- Special Projects
Every year before Christmas, the Institute for Human Services opens up its holiday store.
Staff arrange the donations of toys, games and household items in the agency’s Iwilei garage and for one day, homeless people staying at IHS’ eight shelters can select items, get those items wrapped and to give others as Christmas gifts.
“This year was the first year several staff members actually asked if they could also participate in the program,” said IHS spokesman Kimo Carvalho. “They are struggling just as much as our homeless clients and the people they help.”
Homeless outreach workers and case managers are on the front lines in addressing Hawaii’s homeless crisis. But with a starting salary of between $30,000 and $35,000 for a case manager at IHS, those employees are struggling to stay afloat too.
“I’m a paycheck away from being homeless just like a lot of people that I work with,” said Jean Mooney, an outreach worker at The CHOW Project, a Honolulu-based nonprofit that runs the state-funded syringe-exchange program.
Heather Lusk, the agency’s executive director, said the starting salary for outreach workers is $32,000.
The Hawaii Employers Council survey of 62 outreach workers at 12 agencies found the median base salary of $34,886. The organization found a base salary of $45,935 in a survey of 63 case workers and social workers from seven agencies.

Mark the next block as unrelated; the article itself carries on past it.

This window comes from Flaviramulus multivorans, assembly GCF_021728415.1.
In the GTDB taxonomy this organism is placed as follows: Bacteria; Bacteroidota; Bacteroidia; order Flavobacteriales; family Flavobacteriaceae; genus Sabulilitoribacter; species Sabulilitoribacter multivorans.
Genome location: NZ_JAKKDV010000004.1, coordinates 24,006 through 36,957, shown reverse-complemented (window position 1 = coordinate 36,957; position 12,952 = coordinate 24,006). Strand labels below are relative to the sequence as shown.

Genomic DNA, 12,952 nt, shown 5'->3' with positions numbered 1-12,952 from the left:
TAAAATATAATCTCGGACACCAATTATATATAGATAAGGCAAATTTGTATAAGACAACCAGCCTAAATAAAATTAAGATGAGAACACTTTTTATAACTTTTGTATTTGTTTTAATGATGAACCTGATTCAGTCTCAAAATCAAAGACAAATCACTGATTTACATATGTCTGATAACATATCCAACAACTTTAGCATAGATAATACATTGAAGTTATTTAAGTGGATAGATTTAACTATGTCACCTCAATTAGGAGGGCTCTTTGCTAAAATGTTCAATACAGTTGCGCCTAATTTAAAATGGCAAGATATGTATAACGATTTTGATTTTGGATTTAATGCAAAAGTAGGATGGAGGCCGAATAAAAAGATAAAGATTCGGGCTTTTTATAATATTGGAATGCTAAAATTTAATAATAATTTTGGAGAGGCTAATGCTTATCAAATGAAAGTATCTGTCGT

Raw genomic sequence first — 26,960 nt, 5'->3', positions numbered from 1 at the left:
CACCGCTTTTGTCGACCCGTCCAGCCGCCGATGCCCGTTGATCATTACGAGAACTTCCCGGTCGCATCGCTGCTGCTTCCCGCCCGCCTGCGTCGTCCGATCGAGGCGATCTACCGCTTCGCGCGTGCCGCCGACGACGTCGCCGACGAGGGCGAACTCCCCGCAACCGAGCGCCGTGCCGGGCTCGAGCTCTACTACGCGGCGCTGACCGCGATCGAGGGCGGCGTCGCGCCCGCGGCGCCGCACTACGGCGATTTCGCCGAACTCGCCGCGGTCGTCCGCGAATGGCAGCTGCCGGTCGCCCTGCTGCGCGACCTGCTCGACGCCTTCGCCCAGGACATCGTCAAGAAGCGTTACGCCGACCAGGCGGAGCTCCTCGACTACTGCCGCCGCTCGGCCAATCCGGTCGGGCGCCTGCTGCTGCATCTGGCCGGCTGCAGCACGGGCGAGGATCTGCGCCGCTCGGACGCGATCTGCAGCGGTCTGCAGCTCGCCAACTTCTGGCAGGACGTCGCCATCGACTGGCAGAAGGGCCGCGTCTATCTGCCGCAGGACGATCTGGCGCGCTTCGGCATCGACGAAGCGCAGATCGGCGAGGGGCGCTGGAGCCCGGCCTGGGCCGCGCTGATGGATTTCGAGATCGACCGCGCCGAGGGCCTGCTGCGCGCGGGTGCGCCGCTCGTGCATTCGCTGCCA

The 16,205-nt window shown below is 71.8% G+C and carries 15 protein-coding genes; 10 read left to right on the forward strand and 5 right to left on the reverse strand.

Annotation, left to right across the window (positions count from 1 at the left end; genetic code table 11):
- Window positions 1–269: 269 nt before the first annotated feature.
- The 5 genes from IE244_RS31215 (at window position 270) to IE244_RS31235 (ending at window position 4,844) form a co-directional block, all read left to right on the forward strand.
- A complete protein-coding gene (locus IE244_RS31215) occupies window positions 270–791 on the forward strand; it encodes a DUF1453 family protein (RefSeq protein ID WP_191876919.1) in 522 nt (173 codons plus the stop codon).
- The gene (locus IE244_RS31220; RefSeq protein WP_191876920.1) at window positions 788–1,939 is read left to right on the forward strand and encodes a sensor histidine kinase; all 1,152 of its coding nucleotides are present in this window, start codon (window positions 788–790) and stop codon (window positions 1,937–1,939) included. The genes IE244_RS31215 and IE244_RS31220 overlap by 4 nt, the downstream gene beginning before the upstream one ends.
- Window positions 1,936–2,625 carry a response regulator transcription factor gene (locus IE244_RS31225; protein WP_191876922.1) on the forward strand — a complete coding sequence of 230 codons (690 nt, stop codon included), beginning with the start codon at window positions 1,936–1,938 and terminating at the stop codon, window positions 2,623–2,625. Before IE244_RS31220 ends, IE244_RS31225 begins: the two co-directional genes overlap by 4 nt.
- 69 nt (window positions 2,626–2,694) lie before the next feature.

Mooney, who has worked at The CHOW Project for five years and has an associate degree, used the agency’s services when she was addicted to drugs.
Now that she’s back on her feet, she’s considering going back to school so she can start making more money. But at 52 and with half of her income going to rent and utilities, she’s also considering leaving Hawaii.
“I do want to stay in Hawaii but it’s just ridiculous,” she said. “My oldest daughter, she owns a house in Las Vegas, you know, and that’s because she got out of here.”
If Mooney leaves, the state loses another homeless outreach worker at a time when demand for the work is high and many agencies struggle with vacancies.